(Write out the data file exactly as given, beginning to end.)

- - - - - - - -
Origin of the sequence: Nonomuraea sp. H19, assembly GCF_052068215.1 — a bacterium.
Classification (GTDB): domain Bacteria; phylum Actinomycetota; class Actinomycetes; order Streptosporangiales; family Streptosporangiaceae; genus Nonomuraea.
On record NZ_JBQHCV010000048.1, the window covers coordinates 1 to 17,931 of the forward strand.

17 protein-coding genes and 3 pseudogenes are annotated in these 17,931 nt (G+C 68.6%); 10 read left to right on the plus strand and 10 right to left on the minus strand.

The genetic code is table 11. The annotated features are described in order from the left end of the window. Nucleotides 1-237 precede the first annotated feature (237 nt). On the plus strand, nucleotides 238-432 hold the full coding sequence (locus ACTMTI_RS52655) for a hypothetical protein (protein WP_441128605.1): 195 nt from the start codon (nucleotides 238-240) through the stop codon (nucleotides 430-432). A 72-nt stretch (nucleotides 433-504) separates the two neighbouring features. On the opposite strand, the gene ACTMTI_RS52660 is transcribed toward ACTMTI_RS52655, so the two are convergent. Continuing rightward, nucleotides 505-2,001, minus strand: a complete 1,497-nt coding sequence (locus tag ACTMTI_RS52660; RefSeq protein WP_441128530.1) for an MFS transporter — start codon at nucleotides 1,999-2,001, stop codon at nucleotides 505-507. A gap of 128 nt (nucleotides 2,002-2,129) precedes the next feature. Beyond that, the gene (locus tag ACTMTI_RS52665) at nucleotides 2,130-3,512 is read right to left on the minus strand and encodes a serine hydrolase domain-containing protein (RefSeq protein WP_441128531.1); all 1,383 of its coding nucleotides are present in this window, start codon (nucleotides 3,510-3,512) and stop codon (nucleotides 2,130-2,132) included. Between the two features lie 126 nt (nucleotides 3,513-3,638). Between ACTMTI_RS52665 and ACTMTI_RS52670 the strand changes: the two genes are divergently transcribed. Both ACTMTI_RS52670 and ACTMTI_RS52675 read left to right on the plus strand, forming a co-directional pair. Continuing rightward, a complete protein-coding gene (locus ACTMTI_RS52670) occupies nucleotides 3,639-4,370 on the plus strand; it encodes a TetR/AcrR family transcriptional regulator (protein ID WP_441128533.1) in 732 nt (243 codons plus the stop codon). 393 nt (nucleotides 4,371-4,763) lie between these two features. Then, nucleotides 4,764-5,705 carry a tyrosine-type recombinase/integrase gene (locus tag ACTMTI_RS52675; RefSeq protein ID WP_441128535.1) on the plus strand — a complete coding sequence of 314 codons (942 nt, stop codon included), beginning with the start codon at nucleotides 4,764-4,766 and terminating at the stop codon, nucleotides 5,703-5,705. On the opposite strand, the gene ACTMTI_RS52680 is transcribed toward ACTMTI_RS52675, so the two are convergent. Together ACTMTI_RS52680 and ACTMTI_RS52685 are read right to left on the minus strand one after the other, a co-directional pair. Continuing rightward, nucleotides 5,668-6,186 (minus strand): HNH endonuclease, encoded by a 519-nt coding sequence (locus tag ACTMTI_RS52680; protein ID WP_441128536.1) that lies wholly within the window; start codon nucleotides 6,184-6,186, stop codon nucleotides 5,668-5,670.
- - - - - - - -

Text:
Origin of the sequence: Nonomuraea sp. H19, assembly GCF_052068215.1 — a bacterium.
Classification (GTDB): domain Bacteria; phylum Actinomycetota; class Actinomycetes; order Streptosporangiales; family Streptosporangiaceae; genus Nonomuraea.
On record NZ_JBQHCV010000048.1, the window covers coordinates 1 to 17,931 of the forward strand.

17 protein-coding genes and 3 pseudogenes are annotated in these 17,931 nt (G+C 68.6%); 10 read left to right on the plus strand and 10 right to left on the minus strand.

The genetic code is table 11. The annotated features are described in order from the left end of the window. Nucleotides 1-237 precede the first annotated feature (237 nt). On the plus strand, nucleotides 238-432 hold the full coding sequence (locus ACTMTI_RS52655) for a hypothetical protein (protein WP_441128605.1): 195 nt from the start codon (nucleotides 238-240) through the stop codon (nucleotides 430-432). A 72-nt stretch (nucleotides 433-504) separates the two neighbouring features. On the opposite strand, the gene ACTMTI_RS52660 is transcribed toward ACTMTI_RS52655, so the two are convergent. Continuing rightward, nucleotides 505-2,001, minus strand: a complete 1,497-nt coding sequence (locus tag ACTMTI_RS52660; RefSeq protein WP_441128530.1) for an MFS transporter — start codon at nucleotides 1,999-2,001, stop codon at nucleotides 505-507. A gap of 128 nt (nucleotides 2,002-2,129) precedes the next feature. Beyond that, the gene (locus tag ACTMTI_RS52665) at nucleotides 2,130-3,512 is read right to left on the minus strand and encodes a serine hydrolase domain-containing protein (RefSeq protein WP_441128531.1); all 1,383 of its coding nucleotides are present in this window, start codon (nucleotides 3,510-3,512) and stop codon (nucleotides 2,130-2,132) included. Between the two features lie 126 nt (nucleotides 3,513-3,638). Between ACTMTI_RS52665 and ACTMTI_RS52670 the strand changes: the two genes are divergently transcribed. Both ACTMTI_RS52670 and ACTMTI_RS52675 read left to right on the plus strand, forming a co-directional pair. Continuing rightward, a complete protein-coding gene (locus ACTMTI_RS52670) occupies nucleotides 3,639-4,370 on the plus strand; it encodes a TetR/AcrR family transcriptional regulator (protein ID WP_441128533.1) in 732 nt (243 codons plus the stop codon). 393 nt (nucleotides 4,371-4,763) lie between these two features. Then, nucleotides 4,764-5,705 carry a tyrosine-type recombinase/integrase gene (locus tag ACTMTI_RS52675; RefSeq protein ID WP_441128535.1) on the plus strand — a complete coding sequence of 314 codons (942 nt, stop codon included), beginning with the start codon at nucleotides 4,764-4,766 and terminating at the stop codon, nucleotides 5,703-5,705. On the opposite strand, the gene ACTMTI_RS52680 is transcribed toward ACTMTI_RS52675, so the two are convergent. Together ACTMTI_RS52680 and ACTMTI_RS52685 are read right to left on the minus strand one after the other, a co-directional pair. Continuing rightward, nucleotides 5,668-6,186 (minus strand): HNH endonuclease, encoded by a 519-nt coding sequence (locus tag ACTMTI_RS52680; protein ID WP_441128536.1) that lies wholly within the window; start codon nucleotides 6,184-6,186, stop codon nucleotides 5,668-5,670.